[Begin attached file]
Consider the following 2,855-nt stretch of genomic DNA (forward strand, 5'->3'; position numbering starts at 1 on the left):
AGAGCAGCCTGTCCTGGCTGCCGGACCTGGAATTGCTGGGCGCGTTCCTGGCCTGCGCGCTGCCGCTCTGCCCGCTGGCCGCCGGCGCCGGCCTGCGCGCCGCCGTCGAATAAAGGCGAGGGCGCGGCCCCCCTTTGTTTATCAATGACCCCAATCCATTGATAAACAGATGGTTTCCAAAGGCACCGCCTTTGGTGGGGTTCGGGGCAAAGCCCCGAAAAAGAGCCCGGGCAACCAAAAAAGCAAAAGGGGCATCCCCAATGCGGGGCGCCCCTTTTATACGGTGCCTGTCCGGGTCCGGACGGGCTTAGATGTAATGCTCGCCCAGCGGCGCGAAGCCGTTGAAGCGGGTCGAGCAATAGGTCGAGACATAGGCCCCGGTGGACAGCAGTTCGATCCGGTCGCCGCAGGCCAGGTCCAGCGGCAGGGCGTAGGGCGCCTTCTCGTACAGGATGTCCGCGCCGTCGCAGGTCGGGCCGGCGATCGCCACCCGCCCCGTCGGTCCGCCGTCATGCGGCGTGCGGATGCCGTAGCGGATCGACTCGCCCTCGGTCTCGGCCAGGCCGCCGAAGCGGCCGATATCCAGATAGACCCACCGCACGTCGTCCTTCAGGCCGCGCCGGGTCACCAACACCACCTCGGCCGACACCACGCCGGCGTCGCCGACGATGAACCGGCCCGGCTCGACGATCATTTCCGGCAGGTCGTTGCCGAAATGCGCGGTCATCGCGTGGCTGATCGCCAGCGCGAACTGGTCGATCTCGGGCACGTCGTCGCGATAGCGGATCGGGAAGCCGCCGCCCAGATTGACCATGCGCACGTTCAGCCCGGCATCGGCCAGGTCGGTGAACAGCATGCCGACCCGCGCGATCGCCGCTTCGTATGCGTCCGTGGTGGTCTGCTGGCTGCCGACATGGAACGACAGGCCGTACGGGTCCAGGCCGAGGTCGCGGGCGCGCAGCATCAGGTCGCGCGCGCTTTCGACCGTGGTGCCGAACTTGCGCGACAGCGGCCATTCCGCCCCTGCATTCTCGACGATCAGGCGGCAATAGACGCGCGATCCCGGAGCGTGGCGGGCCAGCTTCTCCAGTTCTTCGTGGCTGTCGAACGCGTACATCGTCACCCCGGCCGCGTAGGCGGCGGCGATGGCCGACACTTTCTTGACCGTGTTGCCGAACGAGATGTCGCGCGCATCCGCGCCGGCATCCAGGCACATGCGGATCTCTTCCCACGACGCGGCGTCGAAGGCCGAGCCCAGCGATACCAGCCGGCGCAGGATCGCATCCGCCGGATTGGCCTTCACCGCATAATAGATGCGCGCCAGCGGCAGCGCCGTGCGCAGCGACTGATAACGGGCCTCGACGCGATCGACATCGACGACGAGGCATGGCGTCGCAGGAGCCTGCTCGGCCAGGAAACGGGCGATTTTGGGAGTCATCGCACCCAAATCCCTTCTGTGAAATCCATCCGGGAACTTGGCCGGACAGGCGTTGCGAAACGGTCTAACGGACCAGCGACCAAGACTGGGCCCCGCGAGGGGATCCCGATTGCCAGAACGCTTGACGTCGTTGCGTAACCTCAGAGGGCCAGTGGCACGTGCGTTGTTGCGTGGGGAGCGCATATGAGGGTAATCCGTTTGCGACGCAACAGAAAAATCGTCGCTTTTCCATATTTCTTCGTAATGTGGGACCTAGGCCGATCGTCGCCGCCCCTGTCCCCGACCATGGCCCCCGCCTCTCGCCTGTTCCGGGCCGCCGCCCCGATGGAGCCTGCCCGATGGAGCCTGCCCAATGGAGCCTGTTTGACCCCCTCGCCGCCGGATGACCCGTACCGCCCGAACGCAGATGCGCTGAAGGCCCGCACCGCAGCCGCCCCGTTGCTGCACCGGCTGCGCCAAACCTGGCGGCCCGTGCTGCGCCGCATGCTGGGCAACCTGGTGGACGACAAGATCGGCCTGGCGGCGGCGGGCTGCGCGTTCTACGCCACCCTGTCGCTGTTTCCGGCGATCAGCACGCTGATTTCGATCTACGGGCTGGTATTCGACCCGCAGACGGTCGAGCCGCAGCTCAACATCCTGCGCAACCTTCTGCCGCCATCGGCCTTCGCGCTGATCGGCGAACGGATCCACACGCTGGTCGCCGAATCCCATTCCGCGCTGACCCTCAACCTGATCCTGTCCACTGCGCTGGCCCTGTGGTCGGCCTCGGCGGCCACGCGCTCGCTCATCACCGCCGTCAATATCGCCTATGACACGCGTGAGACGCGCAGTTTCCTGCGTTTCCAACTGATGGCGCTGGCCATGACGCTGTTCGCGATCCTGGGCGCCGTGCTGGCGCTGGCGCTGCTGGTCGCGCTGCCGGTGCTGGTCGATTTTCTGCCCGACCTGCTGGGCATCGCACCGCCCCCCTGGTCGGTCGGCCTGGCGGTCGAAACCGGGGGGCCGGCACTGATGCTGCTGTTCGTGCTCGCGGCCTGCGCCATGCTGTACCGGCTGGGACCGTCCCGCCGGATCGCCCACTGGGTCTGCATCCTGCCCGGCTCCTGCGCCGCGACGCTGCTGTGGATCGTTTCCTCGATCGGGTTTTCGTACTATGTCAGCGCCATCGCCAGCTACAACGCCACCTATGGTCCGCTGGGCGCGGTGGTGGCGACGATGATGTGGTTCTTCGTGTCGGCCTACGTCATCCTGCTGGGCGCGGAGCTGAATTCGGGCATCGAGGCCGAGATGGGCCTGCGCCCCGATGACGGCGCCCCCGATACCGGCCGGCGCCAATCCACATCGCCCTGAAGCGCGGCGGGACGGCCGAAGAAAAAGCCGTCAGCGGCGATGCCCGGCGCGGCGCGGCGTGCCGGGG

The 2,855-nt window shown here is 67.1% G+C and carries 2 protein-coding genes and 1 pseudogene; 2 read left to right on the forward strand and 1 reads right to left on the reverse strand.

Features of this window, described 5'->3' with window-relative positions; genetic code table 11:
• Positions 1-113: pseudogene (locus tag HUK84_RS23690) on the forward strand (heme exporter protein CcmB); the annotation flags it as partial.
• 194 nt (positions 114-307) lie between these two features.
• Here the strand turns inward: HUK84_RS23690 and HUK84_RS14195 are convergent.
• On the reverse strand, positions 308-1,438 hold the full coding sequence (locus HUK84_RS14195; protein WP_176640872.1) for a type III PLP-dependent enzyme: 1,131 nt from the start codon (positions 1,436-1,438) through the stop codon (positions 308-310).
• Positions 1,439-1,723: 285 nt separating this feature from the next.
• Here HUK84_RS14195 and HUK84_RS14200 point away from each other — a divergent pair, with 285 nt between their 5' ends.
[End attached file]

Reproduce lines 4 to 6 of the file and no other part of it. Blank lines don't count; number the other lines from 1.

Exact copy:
Features of this window, described 5'->3' with window-relative positions; genetic code table 11:
• Positions 1-113: pseudogene (locus tag HUK84_RS23690) on the forward strand (heme exporter protein CcmB); the annotation flags it as partial.
• 194 nt (positions 114-307) lie between these two features.